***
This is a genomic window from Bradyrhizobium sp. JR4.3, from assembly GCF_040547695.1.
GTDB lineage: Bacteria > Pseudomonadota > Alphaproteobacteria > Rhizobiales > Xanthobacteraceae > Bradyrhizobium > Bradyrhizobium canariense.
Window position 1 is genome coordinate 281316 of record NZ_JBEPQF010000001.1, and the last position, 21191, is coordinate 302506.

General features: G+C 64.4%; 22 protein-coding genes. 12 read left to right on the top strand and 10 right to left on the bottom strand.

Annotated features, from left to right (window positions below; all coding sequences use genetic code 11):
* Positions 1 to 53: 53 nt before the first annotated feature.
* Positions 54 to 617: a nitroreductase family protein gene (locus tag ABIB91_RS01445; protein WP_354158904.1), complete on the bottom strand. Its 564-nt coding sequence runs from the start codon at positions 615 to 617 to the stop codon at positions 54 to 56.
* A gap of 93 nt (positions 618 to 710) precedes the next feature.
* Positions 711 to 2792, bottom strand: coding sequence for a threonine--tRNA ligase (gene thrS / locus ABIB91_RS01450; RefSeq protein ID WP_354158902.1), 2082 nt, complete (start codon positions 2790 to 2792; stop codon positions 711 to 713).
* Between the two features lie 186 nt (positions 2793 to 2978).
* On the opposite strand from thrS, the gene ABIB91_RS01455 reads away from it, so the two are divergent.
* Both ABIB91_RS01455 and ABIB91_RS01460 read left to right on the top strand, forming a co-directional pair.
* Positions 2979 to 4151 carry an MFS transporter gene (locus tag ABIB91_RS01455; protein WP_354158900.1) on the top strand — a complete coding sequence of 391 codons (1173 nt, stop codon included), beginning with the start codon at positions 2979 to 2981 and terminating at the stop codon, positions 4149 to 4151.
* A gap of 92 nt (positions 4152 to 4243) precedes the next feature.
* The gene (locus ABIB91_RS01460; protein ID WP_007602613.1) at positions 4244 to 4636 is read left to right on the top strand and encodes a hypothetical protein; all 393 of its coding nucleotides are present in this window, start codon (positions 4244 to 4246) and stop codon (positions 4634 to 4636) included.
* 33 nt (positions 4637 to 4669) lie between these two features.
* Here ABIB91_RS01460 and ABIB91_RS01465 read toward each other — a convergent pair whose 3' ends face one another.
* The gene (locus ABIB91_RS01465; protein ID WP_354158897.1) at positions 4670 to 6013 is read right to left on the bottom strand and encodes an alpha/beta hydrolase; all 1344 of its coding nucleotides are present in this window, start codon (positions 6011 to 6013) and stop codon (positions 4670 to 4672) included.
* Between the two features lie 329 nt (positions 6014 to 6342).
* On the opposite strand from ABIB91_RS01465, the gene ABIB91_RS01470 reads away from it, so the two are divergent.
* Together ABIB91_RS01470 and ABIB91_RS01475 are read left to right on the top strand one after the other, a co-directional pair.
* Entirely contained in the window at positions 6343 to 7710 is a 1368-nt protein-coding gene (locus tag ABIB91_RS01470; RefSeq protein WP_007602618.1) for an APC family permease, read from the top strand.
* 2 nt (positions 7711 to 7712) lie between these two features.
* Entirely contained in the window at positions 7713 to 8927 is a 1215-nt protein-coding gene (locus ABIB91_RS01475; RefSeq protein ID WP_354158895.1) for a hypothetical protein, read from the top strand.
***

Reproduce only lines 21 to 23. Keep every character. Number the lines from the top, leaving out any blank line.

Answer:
* Together ABIB91_RS01470 and ABIB91_RS01475 are read left to right on the top strand one after the other, a co-directional pair.
* Entirely contained in the window at positions 6343 to 7710 is a 1368-nt protein-coding gene (locus tag ABIB91_RS01470; RefSeq protein WP_007602618.1) for an APC family permease, read from the top strand.
* 2 nt (positions 7711 to 7712) lie between these two features.